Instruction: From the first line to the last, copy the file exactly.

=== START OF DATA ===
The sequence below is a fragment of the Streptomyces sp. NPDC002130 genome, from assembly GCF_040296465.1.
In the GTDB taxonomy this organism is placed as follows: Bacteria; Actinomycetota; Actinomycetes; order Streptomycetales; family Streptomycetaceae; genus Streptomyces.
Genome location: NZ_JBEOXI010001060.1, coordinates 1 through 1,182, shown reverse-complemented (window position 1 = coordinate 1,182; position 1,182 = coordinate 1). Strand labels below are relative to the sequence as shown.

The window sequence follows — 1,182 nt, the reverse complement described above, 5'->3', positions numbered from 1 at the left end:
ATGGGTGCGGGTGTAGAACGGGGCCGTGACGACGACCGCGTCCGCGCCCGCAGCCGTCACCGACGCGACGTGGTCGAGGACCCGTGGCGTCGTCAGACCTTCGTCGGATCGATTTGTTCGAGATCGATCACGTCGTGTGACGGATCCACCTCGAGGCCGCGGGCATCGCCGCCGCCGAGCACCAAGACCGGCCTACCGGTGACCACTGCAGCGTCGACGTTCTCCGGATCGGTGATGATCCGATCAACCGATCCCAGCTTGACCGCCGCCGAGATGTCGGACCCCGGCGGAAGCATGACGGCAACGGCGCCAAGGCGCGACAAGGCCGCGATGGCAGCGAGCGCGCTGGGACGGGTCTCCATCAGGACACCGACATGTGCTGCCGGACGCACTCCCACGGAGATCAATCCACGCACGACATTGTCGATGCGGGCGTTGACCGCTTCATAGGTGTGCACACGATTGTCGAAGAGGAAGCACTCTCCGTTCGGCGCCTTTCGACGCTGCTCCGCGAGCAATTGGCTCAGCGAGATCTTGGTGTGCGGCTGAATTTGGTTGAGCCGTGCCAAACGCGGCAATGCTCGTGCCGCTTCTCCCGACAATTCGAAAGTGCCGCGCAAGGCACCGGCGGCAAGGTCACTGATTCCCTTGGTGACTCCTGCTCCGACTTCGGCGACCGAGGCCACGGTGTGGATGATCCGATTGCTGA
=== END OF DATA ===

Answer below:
The sequence below is a fragment of the Streptomyces sp. NPDC002130 genome, from assembly GCF_040296465.1.
In the GTDB taxonomy this organism is placed as follows: Bacteria; Actinomycetota; Actinomycetes; order Streptomycetales; family Streptomycetaceae; genus Streptomyces.
Genome location: NZ_JBEOXI010001060.1, coordinates 1 through 1,182, shown reverse-complemented (window position 1 = coordinate 1,182; position 1,182 = coordinate 1). Strand labels below are relative to the sequence as shown.

The window sequence follows — 1,182 nt, the reverse complement described above, 5'->3', positions numbered from 1 at the left end:
ATGGGTGCGGGTGTAGAACGGGGCCGTGACGACGACCGCGTCCGCGCCCGCAGCCGTCACCGACGCGACGTGGTCGAGGACCCGTGGCGTCGTCAGACCTTCGTCGGATCGATTTGTTCGAGATCGATCACGTCGTGTGACGGATCCACCTCGAGGCCGCGGGCATCGCCGCCGCCGAGCACCAAGACCGGCCTACCGGTGACCACTGCAGCGTCGACGTTCTCCGGATCGGTGATGATCCGATCAACCGATCCCAGCTTGACCGCCGCCGAGATGTCGGACCCCGGCGGAAGCATGACGGCAACGGCGCCAAGGCGCGACAAGGCCGCGATGGCAGCGAGCGCGCTGGGACGGGTCTCCATCAGGACACCGACATGTGCTGCCGGACGCACTCCCACGGAGATCAATCCACGCACGACATTGTCGATGCGGGCGTTGACCGCTTCATAGGTGTGCACACGATTGTCGAAGAGGAAGCACTCTCCGTTCGGCGCCTTTCGACGCTGCTCCGCGAGCAATTGGCTCAGCGAGATCTTGGTGTGCGGCTGAATTTGGTTGAGCCGTGCCAAACGCGGCAATGCTCGTGCCGCTTCTCCCGACAATTCGAAAGTGCCGCGCAAGGCACCGGCGGCAAGGTCACTGATTCCCTTGGTGACTCCTGCTCCGACTTCGGCGACCGAGGCCACGGTGTGGATGATCCGATTGCTGA